This is where the record skips, the background music cuts out and someone from the surrounding crowd says, “Ahhhhh, Jesus? I hope you know what you’re doing.”

I mean seriously. You’re gonna touch this guy? He’s full of leprosy. You touch him and you’re gonna be ceremonially unclean. And that’s just the tip of the iceberg. What if you get what he’s got? There’s a reason why they have to warn everyone on the road by saying, “Unclean! Unclean!” I’m just sayin’ you might not want to touch this guy.

But Jesus knew what He was doing. He knew that this man wasn’t used to people entering his personal space. Jesus knew that this man’s first reaction to someone touching him would probably be to shrink back, not wanting to give his leprosy to someone who didn’t know better. Oh, Jesus knew what he was doing.

Jesus understood that touch was what this poor sinner needed. Touch which communicated the compassion that Jesus felt for him. Touch, and a word of compassion, “I am willing, be cleansed”.

And as we’ve seen before, Jesus’ compassion was followed by an effortless flexing of his almighty power. In an instant, the living death is gone. In the blink of an eye, the leper’s nightmare has come to an end. The leprosy is gone. His flesh restored.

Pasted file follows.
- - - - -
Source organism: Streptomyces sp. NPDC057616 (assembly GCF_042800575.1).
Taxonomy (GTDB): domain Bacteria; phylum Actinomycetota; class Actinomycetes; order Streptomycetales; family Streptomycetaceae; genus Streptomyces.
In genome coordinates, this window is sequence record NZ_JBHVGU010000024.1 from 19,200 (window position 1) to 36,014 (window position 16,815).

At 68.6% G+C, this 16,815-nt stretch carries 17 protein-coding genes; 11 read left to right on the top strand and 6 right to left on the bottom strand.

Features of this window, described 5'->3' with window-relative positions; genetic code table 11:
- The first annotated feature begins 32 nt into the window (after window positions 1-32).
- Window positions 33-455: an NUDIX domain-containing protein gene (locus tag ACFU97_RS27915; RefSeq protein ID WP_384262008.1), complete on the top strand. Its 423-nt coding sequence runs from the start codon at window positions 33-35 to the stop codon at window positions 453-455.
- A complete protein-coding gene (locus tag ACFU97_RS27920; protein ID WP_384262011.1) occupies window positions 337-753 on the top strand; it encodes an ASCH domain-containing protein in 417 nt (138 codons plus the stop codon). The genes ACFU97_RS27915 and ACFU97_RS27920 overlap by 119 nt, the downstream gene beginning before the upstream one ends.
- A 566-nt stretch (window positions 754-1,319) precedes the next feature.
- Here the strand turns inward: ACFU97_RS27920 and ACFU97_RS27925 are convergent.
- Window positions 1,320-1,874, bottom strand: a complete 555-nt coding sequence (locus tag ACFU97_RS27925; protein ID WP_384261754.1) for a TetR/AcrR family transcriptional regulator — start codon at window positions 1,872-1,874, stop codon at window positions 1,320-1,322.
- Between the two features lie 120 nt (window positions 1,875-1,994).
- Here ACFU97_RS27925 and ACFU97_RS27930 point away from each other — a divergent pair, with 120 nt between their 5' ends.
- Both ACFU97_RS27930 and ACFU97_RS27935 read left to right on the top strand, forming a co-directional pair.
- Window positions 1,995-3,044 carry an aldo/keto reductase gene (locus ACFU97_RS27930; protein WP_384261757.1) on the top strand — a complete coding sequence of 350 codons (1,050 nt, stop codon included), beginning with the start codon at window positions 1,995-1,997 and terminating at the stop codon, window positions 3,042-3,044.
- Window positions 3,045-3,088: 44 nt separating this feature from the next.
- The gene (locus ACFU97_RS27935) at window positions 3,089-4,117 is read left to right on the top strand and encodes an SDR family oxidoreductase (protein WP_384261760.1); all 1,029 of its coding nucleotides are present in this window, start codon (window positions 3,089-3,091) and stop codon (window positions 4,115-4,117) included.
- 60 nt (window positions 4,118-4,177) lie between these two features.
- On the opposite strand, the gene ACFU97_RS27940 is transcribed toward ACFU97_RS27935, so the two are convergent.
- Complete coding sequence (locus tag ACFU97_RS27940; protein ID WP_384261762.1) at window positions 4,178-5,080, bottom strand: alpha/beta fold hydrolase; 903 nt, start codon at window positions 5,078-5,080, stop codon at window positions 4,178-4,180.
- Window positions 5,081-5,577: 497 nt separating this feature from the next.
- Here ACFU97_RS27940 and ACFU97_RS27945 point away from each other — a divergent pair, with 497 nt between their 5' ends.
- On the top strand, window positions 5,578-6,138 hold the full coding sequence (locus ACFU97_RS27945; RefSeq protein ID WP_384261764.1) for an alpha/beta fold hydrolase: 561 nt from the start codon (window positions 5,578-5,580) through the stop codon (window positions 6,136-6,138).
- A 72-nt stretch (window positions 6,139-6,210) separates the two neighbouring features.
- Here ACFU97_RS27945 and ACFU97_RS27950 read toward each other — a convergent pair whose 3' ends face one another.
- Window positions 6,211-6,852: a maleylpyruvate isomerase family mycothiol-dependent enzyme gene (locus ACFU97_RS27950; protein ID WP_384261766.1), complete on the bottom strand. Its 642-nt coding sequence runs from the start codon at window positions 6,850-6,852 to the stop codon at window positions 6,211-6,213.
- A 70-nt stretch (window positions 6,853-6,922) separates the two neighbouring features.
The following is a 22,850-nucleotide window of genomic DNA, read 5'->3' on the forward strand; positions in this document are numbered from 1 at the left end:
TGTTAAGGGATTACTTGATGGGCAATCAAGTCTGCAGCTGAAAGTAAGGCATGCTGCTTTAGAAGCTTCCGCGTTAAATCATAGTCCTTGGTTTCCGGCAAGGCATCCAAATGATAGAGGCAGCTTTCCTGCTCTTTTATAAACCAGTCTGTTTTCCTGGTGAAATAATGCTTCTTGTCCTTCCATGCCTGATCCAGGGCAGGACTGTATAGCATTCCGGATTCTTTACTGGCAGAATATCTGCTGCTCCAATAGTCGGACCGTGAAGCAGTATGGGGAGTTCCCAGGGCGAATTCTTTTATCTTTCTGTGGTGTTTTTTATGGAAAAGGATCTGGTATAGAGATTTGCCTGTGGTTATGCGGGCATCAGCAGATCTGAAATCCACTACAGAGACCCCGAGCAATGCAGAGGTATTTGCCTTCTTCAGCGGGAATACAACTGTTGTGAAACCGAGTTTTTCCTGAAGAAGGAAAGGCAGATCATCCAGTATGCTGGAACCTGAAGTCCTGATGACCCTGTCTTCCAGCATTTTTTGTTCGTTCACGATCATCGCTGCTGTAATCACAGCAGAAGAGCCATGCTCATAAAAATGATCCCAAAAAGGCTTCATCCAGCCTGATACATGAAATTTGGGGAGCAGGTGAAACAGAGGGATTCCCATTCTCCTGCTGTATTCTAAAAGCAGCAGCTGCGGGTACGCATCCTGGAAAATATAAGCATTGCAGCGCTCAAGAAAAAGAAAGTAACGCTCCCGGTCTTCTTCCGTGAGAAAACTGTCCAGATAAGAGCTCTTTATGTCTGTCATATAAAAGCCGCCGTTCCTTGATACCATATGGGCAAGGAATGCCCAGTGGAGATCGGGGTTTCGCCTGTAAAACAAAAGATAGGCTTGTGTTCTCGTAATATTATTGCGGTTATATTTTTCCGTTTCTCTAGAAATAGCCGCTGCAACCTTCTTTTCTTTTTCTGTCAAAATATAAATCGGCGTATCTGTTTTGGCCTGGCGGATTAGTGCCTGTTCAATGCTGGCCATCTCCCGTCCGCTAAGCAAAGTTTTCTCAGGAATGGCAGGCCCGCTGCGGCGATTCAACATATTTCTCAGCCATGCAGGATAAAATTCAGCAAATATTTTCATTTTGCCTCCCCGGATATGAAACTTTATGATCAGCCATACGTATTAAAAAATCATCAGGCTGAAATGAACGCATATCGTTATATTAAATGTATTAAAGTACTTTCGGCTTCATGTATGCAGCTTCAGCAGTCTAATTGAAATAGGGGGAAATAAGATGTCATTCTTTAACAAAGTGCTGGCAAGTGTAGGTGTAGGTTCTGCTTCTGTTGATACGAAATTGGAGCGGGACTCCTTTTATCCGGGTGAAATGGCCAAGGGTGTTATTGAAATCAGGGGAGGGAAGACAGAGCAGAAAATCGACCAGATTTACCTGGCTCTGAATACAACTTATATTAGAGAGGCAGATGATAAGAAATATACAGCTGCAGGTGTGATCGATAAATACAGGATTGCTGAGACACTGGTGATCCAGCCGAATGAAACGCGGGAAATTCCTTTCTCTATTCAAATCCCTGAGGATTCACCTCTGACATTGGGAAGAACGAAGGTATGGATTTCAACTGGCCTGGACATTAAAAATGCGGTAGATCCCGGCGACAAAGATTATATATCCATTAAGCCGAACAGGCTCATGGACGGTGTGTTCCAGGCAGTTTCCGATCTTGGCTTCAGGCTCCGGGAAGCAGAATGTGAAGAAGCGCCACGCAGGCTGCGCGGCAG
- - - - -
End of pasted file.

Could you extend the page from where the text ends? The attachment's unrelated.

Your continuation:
This is Jesus: compassionate and powerful.

But let’s rewind for a moment and see the leper again. This time let’s look beyond his disease and see his soul. Mark tells us quite a bit in the first verse of his account.
“40 Now a leper came to Him, imploring Him, kneeling down to Him and saying to Him, “If You are willing, You can make me clean” (Mark 1:40 NKJV).
This man had watched his death approaching at a snail’s pace for a long time. His situation had grown desperate. This was his last hope.